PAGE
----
University of Oregon

The UO is interested in learning more about you. Write an essay of 650 words or less that shares information that we cannot find elsewhere on your application. Any topic you choose is welcome. Some ideas you might consider include your future ambitions and goals, a special talent, extracurricular activity, or unusual interest that sets you apart from your peers, or a significant experience that influenced your life. If you are applying to the UO's Robert D. Clark Honors College, feel free to resubmit your honors college application essay.

 

Optional second essay: As you've looked into what it will be like to attend Oregon, you've hopefully learned what makes Ducks Ducks. No two are alike, though, so tell us what makes you you, and how that connects to our campus community. We are interested in your thoughts and experiences recognizing difference and supporting equity and inclusion, and choosing one of these two options will guide you in sharing those thoughts. You can learn more about equity and inclusion at Oregon by visiting the Equity and Inclusion website. Maximum statement length is 500 words. This statement is not required.

 

University of Washington

In addition to its specific prompts, the University of Washington gives specific advice about what its admissions officers consider to be good writing before the prompts:

"At the UW, we consider the college essay as our opportunity to see the person behind the transcripts and the numbers. Some of the best statements are written as personal stories. In general, concise, straightforward writing is best, and good essays are often 300-400 words in length.

Essay Prompt (Required): Tell a story from your life, describing an experience that either demonstrates your character or helped shape it. Maximum length: 500 words.

Short Response (Required): Our families and our communities often define us and our individual worlds. Community might refer to your cultural group, extended family, religious group, neighborhood or school, sports team or club, co-workers, etc. Describe the world you come from and how you, as a product of it, might add to the diversity of the UW. Maximum length: 300 words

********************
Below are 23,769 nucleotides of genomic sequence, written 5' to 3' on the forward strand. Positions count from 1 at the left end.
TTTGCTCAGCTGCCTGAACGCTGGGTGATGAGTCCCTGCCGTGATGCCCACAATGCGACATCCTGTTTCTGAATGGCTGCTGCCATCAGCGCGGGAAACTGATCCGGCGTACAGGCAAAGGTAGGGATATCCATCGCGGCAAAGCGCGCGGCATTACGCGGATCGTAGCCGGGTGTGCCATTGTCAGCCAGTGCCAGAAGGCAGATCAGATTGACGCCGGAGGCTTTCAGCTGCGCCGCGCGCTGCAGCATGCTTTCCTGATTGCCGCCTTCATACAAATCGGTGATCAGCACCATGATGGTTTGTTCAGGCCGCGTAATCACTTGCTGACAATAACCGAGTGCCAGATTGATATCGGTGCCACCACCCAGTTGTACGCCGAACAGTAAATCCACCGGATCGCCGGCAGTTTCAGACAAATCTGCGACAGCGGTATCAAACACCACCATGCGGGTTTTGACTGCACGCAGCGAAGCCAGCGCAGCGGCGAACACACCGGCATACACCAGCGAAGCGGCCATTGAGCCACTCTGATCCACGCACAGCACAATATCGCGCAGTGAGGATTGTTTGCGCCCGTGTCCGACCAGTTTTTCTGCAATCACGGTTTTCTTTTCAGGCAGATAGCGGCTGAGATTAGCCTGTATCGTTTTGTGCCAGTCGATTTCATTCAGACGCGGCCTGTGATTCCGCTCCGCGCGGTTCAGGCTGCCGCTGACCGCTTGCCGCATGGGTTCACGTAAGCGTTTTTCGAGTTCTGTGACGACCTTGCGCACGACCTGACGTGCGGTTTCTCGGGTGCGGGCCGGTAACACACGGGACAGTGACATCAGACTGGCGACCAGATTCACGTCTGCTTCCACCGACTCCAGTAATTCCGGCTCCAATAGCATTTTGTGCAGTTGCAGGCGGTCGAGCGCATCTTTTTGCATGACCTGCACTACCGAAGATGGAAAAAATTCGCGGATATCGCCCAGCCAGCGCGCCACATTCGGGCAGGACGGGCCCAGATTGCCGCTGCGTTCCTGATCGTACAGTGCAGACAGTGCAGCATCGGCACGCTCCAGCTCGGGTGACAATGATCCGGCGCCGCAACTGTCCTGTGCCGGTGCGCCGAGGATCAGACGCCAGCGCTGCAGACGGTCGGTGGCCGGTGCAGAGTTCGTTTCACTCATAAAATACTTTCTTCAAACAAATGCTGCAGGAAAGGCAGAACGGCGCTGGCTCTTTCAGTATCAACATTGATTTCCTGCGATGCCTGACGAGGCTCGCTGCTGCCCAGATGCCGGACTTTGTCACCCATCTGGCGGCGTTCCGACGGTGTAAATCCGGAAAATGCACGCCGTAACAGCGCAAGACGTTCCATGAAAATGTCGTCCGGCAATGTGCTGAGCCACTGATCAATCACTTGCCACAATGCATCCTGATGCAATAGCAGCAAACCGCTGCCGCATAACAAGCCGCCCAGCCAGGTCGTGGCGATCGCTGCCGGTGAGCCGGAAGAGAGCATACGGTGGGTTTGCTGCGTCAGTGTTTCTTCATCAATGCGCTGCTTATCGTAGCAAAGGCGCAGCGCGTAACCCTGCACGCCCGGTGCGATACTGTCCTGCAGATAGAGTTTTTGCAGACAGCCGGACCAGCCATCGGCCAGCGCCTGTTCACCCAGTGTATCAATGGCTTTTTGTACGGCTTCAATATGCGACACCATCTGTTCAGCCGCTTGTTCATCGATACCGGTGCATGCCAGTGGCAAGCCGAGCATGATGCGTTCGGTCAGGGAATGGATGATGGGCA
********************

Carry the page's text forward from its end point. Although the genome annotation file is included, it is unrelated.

You can also find more tips on the University of Washington essays in this blog article.

 

International

Generally speaking, international schools are less likely to ask for an essay, since admission tends to be heavily focused on grades and test results. However, a few popular international schools do ask for a personal statement as part of their application.

 

Universities and Colleges Admissions Service (UK Schools)

UCAS is a general application for UK schools (similar to the Common App in the US). There's no specific prompt for the personal statement—instead, applicants are required to write an essay describing what they want to study, why they want to study it, and what they bring to the table. There is a 4,000-character/47-line limit.

 

University of British Columbia

UBC asks applicants to fill out a personal profile consisting of five to seven short-answer questions that vary depending on the program you're applying to. Answers should be 50-200 words.

While UBC doesn't provide specific questions for your program until you start an application, they do advise that you think about the following questions as you prepare:

  • Explain how you responded to a problem and/or an unfamiliar situation. What did you do, what was the outcome, and what did you learn from the experience?
  • Briefly describe the culture of your school community and your involvement within it. What impact has the school culture had on you? How would you enhance or change it?
  • Tell us about who you are. How would your family, friends, and/or members of your community describe you? If possible, please include something about yourself that you are most proud of and why.
  • What is important to you? And why?
  • Describe up to five activities that you have pursued or accomplishments achieved in one or more of the following areas. Please outline the nature of your responsibilities within these activities. (50 words per description)
    • Club
    • Family/community responsibilities
    • Creative or performing arts
    • Work/employment
    • Athletics
    • Volunteer
    • Service to others
    • Other(s)
  • Tell us more about one or two activities listed above that are most important to you. Please explain the role you played and what you learned in the process. You will be asked for a reference who can speak to your response.
  • Additional information: You may wish to use the space below to provide UBC with more information on your academic history to date and/or your future academic plans. For example: How did you choose your courses in secondary school? Are there life circumstances that have affected your academic decisions to date? What have you done to prepare yourself specifically for your intended area of study at UBC?